Masks are recommended in the museum.
When Captain Edward Stamp took his first measures to establish a sawmill on Burrard Inlet in 1865, he consulted with individuals like Colonial Secretary Arthur N. Birch and Chartres Brew, Chief Magistrate of the Crown Colony of British Columbia’s first Legislative Council. Stamp wanted as much timbered land as necessary on Burrard Inlet, the Fraser River, Howe Sound and the adjoining coast to be held by his company on a twenty-one year lease at one cent per acre.
He did not consult with Indigenous members of the Squamish, Musqueam, or Tsleil-Waututh communities, who had lived a well-ordered life in the region since time immemorial.
Stamp’s logging crews began cutting down vast quantities of ancient-growth trees that had grown to profusion over the course of years. The trees represented lumber and cash, nothing more. Logging operations were sweeping and irreverent. Regions once thick with forest were clear-cut to the ground. Wildlife was displaced, unneeded foliage burned.
Indigenous men of the region were given the opportunity to work in the sawmill—the only recorded semblance of compensation for a way of life disrupted. The Squamish community of Kumkumlye, adjacent to the sawmill townsite, was gradually assimilated and ultimately demolished.
Over the years, certain newcomers made an effort to integrate and co-exist with the Indigenous inhabitants. Some intermarried, like Hawaiian millhand Joe Nahanee. Townsite housewives Emma Alexander and Emily Patterson offered medical care. Storekeeper Calvert Simson supplied and attended one of the last potlatchs at Kumkumlye. Indigenous locals often did business at Hastings Mill Store, like Chinalset (Jericho Charley), who delivered barley and oats by barge canoe from the store to local logging camps. His wife Qhwy-wat paddled over daily with fresh milk from her six cows grazing near their Chaythoos (Prospect Point) home. The multi-lingual Chinook jargon was used for trade and commerce among widely diverse cultures.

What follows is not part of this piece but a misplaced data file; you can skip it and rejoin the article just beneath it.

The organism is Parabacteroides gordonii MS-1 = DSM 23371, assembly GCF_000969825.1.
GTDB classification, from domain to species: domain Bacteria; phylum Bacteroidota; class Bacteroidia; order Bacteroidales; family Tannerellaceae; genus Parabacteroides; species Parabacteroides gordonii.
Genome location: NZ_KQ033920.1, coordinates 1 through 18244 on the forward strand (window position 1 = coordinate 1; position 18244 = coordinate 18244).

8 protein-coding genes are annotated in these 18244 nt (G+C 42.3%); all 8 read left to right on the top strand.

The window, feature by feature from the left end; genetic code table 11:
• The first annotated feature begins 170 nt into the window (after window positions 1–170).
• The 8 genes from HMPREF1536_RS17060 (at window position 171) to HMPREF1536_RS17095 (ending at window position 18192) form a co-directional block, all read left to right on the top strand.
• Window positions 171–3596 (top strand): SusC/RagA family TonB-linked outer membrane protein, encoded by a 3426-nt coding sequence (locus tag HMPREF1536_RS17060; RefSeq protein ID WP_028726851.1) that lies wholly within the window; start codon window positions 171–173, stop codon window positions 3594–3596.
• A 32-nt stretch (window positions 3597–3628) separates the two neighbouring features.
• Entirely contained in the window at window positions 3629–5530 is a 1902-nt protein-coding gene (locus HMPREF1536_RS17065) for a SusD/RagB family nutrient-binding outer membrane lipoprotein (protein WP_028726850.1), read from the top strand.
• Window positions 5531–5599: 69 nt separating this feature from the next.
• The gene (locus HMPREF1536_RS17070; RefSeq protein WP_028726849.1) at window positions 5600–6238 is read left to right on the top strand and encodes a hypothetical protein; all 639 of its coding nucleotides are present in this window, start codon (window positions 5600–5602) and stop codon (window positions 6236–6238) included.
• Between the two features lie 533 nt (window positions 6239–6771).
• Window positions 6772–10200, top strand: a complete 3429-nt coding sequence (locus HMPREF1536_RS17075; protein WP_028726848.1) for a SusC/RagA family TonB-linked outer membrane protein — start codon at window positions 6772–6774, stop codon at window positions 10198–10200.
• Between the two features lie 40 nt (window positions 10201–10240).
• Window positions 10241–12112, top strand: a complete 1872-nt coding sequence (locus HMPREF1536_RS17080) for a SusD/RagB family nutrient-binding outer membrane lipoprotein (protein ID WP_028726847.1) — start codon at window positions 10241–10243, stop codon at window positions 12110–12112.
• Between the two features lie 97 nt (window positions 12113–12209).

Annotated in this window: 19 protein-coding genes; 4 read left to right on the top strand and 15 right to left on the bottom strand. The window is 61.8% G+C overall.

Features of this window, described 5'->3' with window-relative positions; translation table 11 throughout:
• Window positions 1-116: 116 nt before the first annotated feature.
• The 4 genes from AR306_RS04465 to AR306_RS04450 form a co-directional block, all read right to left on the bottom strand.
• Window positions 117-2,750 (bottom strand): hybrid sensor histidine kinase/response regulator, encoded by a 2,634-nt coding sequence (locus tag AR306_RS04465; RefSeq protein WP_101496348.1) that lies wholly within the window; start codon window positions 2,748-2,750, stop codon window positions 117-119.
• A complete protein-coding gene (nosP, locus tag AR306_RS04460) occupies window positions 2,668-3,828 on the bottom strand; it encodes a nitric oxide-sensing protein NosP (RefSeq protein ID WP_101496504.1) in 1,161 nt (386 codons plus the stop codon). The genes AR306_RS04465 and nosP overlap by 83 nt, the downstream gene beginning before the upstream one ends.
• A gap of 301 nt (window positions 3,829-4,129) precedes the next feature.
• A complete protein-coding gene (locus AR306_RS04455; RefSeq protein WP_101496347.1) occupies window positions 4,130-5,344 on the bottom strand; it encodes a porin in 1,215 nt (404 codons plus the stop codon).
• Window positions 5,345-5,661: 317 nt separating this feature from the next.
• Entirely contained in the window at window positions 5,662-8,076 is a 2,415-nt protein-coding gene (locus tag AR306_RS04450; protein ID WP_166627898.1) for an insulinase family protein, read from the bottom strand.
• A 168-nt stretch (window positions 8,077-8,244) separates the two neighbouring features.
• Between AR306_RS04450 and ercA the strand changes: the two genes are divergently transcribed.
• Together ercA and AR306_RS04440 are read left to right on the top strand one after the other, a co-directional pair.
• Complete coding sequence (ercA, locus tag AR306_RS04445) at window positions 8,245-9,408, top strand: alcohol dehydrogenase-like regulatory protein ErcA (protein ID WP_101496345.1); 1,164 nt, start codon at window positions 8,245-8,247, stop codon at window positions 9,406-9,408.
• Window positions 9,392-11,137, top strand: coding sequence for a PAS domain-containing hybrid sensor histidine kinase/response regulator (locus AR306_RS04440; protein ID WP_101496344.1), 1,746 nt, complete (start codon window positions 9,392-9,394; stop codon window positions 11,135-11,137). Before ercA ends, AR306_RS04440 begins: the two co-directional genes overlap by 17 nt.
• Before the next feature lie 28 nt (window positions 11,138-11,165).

But there is no denying that the Old Hastings Mill Store and those customers it served bore witness to the travesties of an era…injustice, greed, exploitation, disease and unbending mindset. The museum that remains today quietly marks a turbulent past.
Native Daughters of BC and Friends of Old Hastings Mill Store Museum cannot erase the wrongdoings of another time period. However, we can pledge to move forward in a shared commitment with our Indigenous hosts, upon whose traditional territory the building stands, to tell the full story. Quite humbly, and with deep respect, we extend our gratitude…
We acknowledge that the museum is located on the traditional, ancestral and unceded territory of the xʷməθkʷəy̓əm (Musqueam), Sḵwx̱wú7mesh (Squamish) and səl̓ilwətaɁɬ (Tsleil-Waututh) Nations.